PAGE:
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Government finance statistics, third quarter 2023

Released: 2024-01-09

Increasing expenses reduce Canadian general government surplus

The Canadian general government surplus decreased by $3.4 billion year over year and stood at $3.6 billion in the third quarter. The decrease was attributable to lower growth in revenues (+$15.4 billion; +5.4%) than in expenses (+$18.8 billion; +6.7%). Higher compensation of employees and interest charges were the main contributors to the increase in expenses.

The federal government deficit was $5.3 billion in the third quarter, down from a deficit of $7.1 billion a year earlier, while the provincial–territorial governments posted a deficit of $0.8 billion, down from a surplus of $6.8 billion. Meanwhile, social security funds (Canada Pension Plan and Quebec Pension Plan) recorded an $8.6 billion surplus.

As a percentage of nominal gross domestic product (GDP), Canadian general government recorded a surplus of 0.5% in the third quarter, while federal government deficit-to-GDP ratio was 0.7% and provincial–territorial governments posted a 0.1% deficit-to-GDP ratio.

Chart 1  Chart 1: Canadian general government deficit as a percentage of nominal gross domestic product
Canadian general government deficit as a percentage of nominal gross domestic product

Government debt charges increase sharply

In the third quarter, the Canadian general government spent $24.7 billion on interest, up 20.7% compared with the same quarter in 2022. Interest expenses incurred by federal government in the third quarter increased by 36.7%, while provincial-territorial government interest expense grew at a slower pace (+10.7%).

With the federal government's revenue increasing 7.0% year over year, the ratio of interest expense to revenue rose significantly to 10.1% in the third quarter, compared with 7.9% a year earlier. Over the quarter, federal government devoted 10.1 cents for every dollar of revenue to the payment of interest, while provincial-territorial governments devoted 7.7 cents.

Chart 2  Chart 2: Canadian general government interest expenses
Canadian general government interest expenses

Net debt to gross domestic product ratio continues on a downward path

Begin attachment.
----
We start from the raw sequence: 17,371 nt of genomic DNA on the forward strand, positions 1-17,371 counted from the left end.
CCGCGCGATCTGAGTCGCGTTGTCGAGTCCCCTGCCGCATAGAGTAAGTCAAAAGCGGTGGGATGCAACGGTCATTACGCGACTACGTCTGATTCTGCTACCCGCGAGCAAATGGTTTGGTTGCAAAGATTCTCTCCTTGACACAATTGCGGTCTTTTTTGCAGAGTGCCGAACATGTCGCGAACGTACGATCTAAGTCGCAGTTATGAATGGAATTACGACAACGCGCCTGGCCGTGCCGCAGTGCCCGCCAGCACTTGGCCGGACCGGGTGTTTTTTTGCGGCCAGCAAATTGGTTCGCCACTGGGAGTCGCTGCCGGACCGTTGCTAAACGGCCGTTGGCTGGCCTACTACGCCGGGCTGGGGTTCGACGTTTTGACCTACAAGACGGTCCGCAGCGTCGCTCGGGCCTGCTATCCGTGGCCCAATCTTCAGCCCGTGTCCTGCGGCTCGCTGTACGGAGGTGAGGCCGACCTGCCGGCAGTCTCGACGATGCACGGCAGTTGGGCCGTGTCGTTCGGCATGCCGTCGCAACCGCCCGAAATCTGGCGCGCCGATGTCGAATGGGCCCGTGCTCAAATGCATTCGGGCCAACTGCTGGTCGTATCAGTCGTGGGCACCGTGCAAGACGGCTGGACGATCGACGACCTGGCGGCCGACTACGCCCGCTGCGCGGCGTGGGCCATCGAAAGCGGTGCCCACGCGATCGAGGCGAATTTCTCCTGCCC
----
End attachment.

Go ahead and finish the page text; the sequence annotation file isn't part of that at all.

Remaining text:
In the third quarter, Canadian general government net debt decreased by $107.5 billion (-17.7%) year over year and stood at $500.4 billion. The decrease in net debt is due to both the increase in the value of financial assets (+$45.9 billion) and the decrease in the value of liabilities (-$61.6 billion), which is mainly the result of the downward market revaluation of government debt securities.

Excluding social security funds, Canadian general government net debt decreased by $49.7 billion (-4.0%) year over year in the third quarter. Over that period, federal government net debt decreased significantly (-7.1%; -$61.9 billion), while provincial and territorial governments net debt went up slightly (+1.7%; +$5.6 billion).

Canadian general government net debt as a percentage of GDP continued its downward trend, reaching 17.5% at the end of the third. Excluding social security funds, whose financial assets are earmarked for the payment of future benefits, net debt-to-GDP ratio decreased to 41.8% in the third quarter, compared with 45.0% in the previous year.

Chart 3  Chart 3: Net debt as a percentage of nominal gross domestic product by government subsector
Net debt as a percentage of nominal gross domestic product by government subsector

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  Note to readers

Quarterly financial data for the Canadian general government and its subsectors from the first quarter of 1990 to the third quarter of 2023 are now available. These subsectors include the federal government, provincial and territorial governments, local governments and the Canada and Quebec Pension Plans.

Government Finance Statistics (GFS) presents fiscal statistics using the standard developed by the International Monetary Fund. This standard allows consistent aggregation and analysis between participating countries.

In GFS standards, the net operating balance is the difference between revenues and expenses for a given period and is a summary measure of the sustainability of government operations. When revenues are lower than expenses, a deficit is recorded, while the reverse induces a surplus.

The net financial worth is the difference between financial assets and liabilities at market prices for a given period and is a key indicator to assess the sustainability of fiscal policy. This measure is equivalent to the reverse value of net debt, a measure commonly used in government's financial statements.

Currently, GFS quarterly data are derived by mapping Canada's System of National Accounts data to GFS standards and conventions.

This release of GFS includes revised data from the first quarter of 1990 to the second quarter of 2023.

Next release

Data on the Canadian government finance statistics for the fourth quarter of 2023 will be released on March 25, 2024.

Products

The article "An overview of revisions to the Financial and Wealth Accounts, 1990 to 2023," which is part of Latest Developments in the Canadian Economic Accounts (Catalogue number13-605-X), is now available.

Additional information can be found in the Latest Developments in the Canadian Economic Accounts (Catalogue number13-605-X). The User Guide: Canadian System of Macroeconomic Accounts (Catalogue number13-606-G) is also available. This publication has been updated with Chapter 9. Government Finance Statistics.

Contact information

For more information, or to enquire about the concepts, methods or data quality of this release, contact us (toll-free 1-800-263-1136; 514-283-8300; infostats@statcan.gc.ca) or Media Relations (statcan.mediahotline-ligneinfomedias.statcan@statcan.gc.ca).

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